Painful Safari, painful iTunes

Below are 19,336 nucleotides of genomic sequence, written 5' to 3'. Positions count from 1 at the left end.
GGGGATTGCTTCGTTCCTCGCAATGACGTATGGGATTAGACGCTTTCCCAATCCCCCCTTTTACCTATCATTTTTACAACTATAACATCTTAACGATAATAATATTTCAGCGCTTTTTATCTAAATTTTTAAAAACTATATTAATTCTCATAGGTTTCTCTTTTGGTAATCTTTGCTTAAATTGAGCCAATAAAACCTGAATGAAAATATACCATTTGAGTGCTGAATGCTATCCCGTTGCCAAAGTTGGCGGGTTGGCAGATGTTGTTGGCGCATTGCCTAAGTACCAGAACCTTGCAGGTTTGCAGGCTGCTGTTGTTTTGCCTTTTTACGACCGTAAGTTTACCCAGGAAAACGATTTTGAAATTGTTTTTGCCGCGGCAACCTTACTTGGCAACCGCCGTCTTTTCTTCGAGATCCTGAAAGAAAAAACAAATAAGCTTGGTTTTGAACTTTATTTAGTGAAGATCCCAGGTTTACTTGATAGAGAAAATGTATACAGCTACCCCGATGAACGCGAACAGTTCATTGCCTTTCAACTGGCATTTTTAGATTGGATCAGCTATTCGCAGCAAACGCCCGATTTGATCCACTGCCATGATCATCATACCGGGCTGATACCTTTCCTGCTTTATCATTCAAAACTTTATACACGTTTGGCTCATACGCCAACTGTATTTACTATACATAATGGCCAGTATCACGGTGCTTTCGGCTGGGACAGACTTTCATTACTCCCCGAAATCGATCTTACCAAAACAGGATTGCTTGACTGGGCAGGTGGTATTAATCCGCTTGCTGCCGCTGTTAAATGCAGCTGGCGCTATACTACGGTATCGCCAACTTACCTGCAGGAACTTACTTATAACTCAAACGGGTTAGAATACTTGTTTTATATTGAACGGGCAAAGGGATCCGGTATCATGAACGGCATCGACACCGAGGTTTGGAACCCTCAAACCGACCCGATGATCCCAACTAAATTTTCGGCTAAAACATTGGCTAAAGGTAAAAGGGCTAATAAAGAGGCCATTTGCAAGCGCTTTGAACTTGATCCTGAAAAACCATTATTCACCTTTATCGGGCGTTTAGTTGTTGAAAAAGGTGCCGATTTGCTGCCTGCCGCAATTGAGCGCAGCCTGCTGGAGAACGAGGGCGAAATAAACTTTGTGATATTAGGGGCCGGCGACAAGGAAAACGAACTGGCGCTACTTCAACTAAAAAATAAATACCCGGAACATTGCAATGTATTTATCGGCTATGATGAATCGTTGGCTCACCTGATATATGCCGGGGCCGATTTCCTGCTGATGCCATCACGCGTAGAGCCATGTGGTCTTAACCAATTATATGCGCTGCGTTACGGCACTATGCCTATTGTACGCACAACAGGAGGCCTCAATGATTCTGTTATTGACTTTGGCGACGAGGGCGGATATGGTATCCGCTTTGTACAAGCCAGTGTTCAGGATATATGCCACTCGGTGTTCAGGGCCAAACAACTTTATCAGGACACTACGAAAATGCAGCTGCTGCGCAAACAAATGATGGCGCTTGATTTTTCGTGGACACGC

I try not to use the iPhone for browsing when I am forced to use AT&T's EDGE network, but even just a few minor changes would make browsing so much better at any time. For example, my iPhone rarely maintains a copy of a page in its cache. Frankly, I suspect it doesn't even have a cache. When I read a page and then turn the phone off for a while, when I return to Safari the page I was looking at is almost always blank. Safari must then reload the page, and I must sit and wait. And wait. Why can't the browser be smart enough to check for updated content before refreshing it, or at least give me the option to either reload the page or not. Often I simply want to continue reading where I left off, but cannot. And sometimes the reload fails, and then I can't do much of anything. I would be delighted to sacrifice some megabytes of space to be used for a cache, even 50 megabytes or more (though I don't know why it would need more than a fraction of that). Furthermore, the browser is limited to opening eight pages (they are simply eight separate web page displays that you can switch between) but the way you switch between them uses a rather fancy zoom out and zoom in function. Zoom out, then swipe left or right to slide to another page, and then tap to zoom into that page. But what is the point of all this fancy graphical manipulation when you are almost always sliding between eight blank pages? It is utterly useless. I would far prefer to tap a button and see a text list of open pages, touch one, and go right to it. If the iPhone isn't going to show me something on the screen that I will find visually useful, don't even bother. Make it faster and simpler and just show me a list. And it can take a painfully long time, as long as ten seconds or so, to enter a URL into the location field. Why? When you tap the first letter of the website, the iPhone apparently searches through Safari's bookmarks to find a match. And that can take a while if, like me, you have a lot of bookmarks. Ten seconds might not feel like a lot, but when you experience it frequently, it feels longer and longer. Perhaps a faster CPU and/or faster storage will help that, but on first generation hardware it can be quite a waste of time.